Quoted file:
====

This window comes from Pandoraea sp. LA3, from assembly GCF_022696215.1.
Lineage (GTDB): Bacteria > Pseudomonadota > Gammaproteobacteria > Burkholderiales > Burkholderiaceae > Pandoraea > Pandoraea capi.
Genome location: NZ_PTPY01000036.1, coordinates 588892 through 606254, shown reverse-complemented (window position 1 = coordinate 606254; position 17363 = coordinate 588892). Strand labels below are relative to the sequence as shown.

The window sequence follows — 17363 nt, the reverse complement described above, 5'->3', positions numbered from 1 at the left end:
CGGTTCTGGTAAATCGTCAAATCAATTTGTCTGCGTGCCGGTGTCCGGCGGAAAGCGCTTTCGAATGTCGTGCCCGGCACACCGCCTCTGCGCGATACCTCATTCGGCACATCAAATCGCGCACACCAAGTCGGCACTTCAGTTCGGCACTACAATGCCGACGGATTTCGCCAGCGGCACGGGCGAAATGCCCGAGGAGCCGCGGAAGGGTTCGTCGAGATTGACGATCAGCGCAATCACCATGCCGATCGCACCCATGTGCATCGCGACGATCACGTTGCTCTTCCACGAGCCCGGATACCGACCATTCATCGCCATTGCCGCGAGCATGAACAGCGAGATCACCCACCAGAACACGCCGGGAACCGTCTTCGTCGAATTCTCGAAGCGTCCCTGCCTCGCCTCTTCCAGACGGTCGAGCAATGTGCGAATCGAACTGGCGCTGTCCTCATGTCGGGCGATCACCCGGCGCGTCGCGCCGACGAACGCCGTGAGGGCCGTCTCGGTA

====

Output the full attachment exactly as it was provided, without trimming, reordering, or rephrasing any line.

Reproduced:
This window comes from Pandoraea sp. LA3, from assembly GCF_022696215.1.
Lineage (GTDB): Bacteria > Pseudomonadota > Gammaproteobacteria > Burkholderiales > Burkholderiaceae > Pandoraea > Pandoraea capi.
Genome location: NZ_PTPY01000036.1, coordinates 588892 through 606254, shown reverse-complemented (window position 1 = coordinate 606254; position 17363 = coordinate 588892). Strand labels below are relative to the sequence as shown.

The window sequence follows — 17363 nt, the reverse complement described above, 5'->3', positions numbered from 1 at the left end:
CGGTTCTGGTAAATCGTCAAATCAATTTGTCTGCGTGCCGGTGTCCGGCGGAAAGCGCTTTCGAATGTCGTGCCCGGCACACCGCCTCTGCGCGATACCTCATTCGGCACATCAAATCGCGCACACCAAGTCGGCACTTCAGTTCGGCACTACAATGCCGACGGATTTCGCCAGCGGCACGGGCGAAATGCCCGAGGAGCCGCGGAAGGGTTCGTCGAGATTGACGATCAGCGCAATCACCATGCCGATCGCACCCATGTGCATCGCGACGATCACGTTGCTCTTCCACGAGCCCGGATACCGACCATTCATCGCCATTGCCGCGAGCATGAACAGCGAGATCACCCACCAGAACACGCCGGGAACCGTCTTCGTCGAATTCTCGAAGCGTCCCTGCCTCGCCTCTTCCAGACGGTCGAGCAATGTGCGAATCGAACTGGCGCTGTCCTCATGTCGGGCGATCACCCGGCGCGTCGCGCCGACGAACGCCGTGAGGGCCGTCTCGGTA